How do I verify that a string only contains letters, numbers, underscores and dashes?

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I know how to do this if I iterate through all of the characters in the string but I am looking for a more elegant method.

A regular expression will do the trick with very little code:

import re


if re.match("^[A-Za-z0-9_-]*$", my_little_string):
    # do something here

[Edit] There’s another solution not mentioned yet, and it seems to outperform the others given so far in most cases.

Use string.translate to replace all valid characters in the string, and see if we have any invalid ones left over. This is pretty fast as it uses the underlying C function to do the work, with very little python bytecode involved.

Obviously performance isn’t everything – going for the most readable solutions is probably the best approach when not in a performance critical codepath, but just to see how the solutions stack up, here’s a performance comparison of all the methods proposed so far. check_trans is the one using the string.translate method.

Test code:

import string, re, timeit

pat = re.compile('[\w-]*$')
pat_inv = re.compile ('[^\w-]')
allowed_chars=string.ascii_letters + string.digits + '_-'
allowed_set = set(allowed_chars)
trans_table = string.maketrans('','')

def check_set_diff(s):
    return not set(s) - allowed_set

def check_set_all(s):
    return all(x in allowed_set for x in s)

def check_set_subset(s):
    return set(s).issubset(allowed_set)

def check_re_match(s):
    return pat.match(s)

def check_re_inverse(s): # Search for non-matching character.
    return not

def check_trans(s):
    return not s.translate(trans_table,allowed_chars)

test_long_almost_valid='a_very_long_string_that_is_mostly_valid_except_for_last_char'*99 + '!'
test_long_valid='a_very_long_string_that_is_completely_valid_' * 99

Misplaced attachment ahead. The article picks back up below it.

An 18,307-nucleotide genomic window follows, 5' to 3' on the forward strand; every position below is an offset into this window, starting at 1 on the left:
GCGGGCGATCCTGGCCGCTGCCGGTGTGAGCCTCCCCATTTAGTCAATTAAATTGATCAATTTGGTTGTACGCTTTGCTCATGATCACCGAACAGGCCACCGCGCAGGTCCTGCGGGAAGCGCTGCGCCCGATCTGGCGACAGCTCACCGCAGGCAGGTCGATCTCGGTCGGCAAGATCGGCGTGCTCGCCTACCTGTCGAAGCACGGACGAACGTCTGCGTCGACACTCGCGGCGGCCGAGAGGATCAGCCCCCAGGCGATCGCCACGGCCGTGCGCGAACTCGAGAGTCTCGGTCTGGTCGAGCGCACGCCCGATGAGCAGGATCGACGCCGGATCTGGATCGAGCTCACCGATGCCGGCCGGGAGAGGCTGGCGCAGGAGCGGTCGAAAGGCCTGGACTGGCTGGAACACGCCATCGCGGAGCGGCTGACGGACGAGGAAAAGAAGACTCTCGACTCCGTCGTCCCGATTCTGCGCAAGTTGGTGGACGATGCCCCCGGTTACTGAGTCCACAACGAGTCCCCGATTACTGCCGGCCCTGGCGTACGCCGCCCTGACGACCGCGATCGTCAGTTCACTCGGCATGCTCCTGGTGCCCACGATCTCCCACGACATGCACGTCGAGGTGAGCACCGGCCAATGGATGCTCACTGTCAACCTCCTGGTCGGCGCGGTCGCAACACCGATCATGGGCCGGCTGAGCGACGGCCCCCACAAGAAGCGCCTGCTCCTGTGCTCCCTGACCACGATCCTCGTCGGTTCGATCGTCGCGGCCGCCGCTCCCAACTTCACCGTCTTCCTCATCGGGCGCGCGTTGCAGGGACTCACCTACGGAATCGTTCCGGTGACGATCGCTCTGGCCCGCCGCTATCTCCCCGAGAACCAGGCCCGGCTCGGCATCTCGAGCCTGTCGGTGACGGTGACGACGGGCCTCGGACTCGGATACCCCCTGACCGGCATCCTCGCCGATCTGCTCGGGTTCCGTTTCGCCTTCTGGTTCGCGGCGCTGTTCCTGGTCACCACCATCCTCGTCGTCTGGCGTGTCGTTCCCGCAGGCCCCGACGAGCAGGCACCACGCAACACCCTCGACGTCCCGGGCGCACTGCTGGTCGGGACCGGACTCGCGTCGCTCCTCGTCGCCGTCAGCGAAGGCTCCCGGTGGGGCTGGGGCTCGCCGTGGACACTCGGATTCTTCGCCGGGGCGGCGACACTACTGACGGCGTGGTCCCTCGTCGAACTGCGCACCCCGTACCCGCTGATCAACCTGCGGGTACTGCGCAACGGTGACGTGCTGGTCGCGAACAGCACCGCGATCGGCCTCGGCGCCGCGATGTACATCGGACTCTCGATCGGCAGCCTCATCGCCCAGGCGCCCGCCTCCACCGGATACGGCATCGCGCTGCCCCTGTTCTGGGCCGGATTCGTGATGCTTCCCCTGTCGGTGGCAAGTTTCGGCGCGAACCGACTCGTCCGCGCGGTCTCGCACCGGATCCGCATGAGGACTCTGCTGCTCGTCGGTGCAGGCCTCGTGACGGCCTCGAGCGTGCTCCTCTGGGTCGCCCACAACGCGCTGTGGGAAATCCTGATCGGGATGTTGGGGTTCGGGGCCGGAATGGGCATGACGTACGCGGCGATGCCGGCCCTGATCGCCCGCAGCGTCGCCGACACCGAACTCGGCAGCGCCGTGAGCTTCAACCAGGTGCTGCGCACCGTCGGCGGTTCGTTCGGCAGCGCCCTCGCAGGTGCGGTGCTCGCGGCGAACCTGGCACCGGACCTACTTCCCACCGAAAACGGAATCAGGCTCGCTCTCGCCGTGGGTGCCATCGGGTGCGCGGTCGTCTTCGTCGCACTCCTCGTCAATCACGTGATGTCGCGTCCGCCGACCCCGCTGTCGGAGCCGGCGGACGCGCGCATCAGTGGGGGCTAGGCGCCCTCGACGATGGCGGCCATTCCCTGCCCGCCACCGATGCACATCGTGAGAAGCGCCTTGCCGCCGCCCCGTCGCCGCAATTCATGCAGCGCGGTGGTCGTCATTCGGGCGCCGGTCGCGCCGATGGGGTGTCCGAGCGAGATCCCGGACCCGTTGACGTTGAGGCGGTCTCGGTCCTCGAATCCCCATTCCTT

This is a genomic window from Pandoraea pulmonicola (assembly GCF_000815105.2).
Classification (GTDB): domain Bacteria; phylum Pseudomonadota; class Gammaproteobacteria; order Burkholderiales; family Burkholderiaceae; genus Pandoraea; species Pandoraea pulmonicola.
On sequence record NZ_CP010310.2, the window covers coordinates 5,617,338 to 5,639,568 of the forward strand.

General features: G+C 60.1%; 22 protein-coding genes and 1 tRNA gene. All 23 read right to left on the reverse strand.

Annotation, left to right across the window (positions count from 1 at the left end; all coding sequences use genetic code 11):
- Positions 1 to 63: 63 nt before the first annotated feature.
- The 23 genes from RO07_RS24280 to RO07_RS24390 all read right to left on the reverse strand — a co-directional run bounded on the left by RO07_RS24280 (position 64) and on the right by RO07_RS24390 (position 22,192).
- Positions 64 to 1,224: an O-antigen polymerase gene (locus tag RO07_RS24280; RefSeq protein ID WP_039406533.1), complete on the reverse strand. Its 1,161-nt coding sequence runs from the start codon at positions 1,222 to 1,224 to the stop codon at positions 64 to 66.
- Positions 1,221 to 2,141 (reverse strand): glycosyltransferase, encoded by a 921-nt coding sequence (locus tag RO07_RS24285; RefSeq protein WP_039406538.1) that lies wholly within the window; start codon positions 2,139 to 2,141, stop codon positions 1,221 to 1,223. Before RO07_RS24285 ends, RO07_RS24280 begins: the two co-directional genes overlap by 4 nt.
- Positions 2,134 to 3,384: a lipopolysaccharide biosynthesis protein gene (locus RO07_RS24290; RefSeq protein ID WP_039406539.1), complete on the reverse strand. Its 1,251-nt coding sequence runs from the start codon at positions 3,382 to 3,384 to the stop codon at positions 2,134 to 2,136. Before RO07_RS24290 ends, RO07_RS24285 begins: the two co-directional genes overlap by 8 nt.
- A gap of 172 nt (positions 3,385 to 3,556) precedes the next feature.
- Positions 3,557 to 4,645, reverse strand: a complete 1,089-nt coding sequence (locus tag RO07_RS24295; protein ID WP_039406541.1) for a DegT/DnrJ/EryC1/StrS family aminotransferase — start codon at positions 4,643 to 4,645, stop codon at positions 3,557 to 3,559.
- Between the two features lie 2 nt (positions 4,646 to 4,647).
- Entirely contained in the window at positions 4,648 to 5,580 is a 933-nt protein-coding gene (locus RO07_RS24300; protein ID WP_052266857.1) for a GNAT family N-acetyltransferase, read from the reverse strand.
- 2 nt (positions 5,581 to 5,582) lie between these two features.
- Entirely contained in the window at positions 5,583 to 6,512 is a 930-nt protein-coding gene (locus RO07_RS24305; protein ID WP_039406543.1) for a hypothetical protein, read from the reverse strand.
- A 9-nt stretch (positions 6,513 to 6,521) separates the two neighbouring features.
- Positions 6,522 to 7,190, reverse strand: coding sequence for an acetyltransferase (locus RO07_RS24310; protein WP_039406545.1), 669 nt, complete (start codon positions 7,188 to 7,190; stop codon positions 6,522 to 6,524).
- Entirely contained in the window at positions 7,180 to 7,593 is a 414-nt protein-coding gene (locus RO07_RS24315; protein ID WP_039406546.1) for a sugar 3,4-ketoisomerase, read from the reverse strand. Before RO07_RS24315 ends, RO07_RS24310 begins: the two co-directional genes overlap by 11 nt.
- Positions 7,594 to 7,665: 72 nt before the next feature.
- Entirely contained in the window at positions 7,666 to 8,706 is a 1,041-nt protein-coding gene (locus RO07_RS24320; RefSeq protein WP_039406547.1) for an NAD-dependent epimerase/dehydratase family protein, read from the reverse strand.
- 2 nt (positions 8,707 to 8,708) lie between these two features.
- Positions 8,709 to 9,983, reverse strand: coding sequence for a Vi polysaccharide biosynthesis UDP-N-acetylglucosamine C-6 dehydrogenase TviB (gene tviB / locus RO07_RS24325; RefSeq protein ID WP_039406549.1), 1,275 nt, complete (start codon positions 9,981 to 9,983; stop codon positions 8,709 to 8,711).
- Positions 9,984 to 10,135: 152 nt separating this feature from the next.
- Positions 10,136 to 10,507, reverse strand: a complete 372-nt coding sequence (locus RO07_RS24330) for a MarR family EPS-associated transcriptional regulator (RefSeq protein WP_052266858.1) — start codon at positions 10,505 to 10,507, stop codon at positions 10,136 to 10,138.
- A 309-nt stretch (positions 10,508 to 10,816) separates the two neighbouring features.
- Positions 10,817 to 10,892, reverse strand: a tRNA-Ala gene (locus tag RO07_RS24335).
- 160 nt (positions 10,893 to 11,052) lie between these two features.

test_long_invalid='/$%$%&' * 99

def main():
    funcs = sorted(f for f in globals() if f.startswith('check_'))
    tests = sorted(f for f in globals() if f.startswith('test_'))
    for test in tests:
        print "Test %-15s (length = %d):" % (test, len(globals()[test]))
        for func in funcs:
            print "  %-20s : %.3f" % (func, 
                   timeit.Timer('%s(%s)' % (func, test), 'from __main__ import pat,allowed_set,%s' % ','.join(funcs+tests)).timeit(10000))

if __name__=='__main__': main()

The results on my system are:

Test test_empty      (length = 0):
  check_re_inverse     : 0.042
  check_re_match       : 0.030
  check_set_all        : 0.027
  check_set_diff       : 0.029
  check_set_subset     : 0.029
  check_trans          : 0.014

Test test_long_almost_valid (length = 5941):
  check_re_inverse     : 2.690
  check_re_match       : 3.037
  check_set_all        : 18.860
  check_set_diff       : 2.905
  check_set_subset     : 2.903
  check_trans          : 0.182

Test test_long_invalid (length = 594):
  check_re_inverse     : 0.017
  check_re_match       : 0.015
  check_set_all        : 0.044
  check_set_diff       : 0.311
  check_set_subset     : 0.308
  check_trans          : 0.034

Test test_long_valid (length = 4356):
  check_re_inverse     : 1.890
  check_re_match       : 1.010
  check_set_all        : 14.411
  check_set_diff       : 2.101
  check_set_subset     : 2.333
  check_trans          : 0.140

Test test_short_invalid (length = 6):
  check_re_inverse     : 0.017
  check_re_match       : 0.019
  check_set_all        : 0.044
  check_set_diff       : 0.032
  check_set_subset     : 0.037
  check_trans          : 0.015

Test test_short_valid (length = 18):
  check_re_inverse     : 0.125
  check_re_match       : 0.066
  check_set_all        : 0.104
  check_set_diff       : 0.051
  check_set_subset     : 0.046
  check_trans          : 0.017

The translate approach seems best in most cases, dramatically so with long valid strings, but is beaten out by regexes in test_long_invalid (Presumably because the regex can bail out immediately, but translate always has to scan the whole string). The set approaches are usually worst, beating regexes only for the empty string case.

Using all(x in allowed_set for x in s) performs well if it bails out early, but can be bad if it has to iterate through every character. isSubSet and set difference are comparable, and are consistently proportional to the length of the string regardless of the data.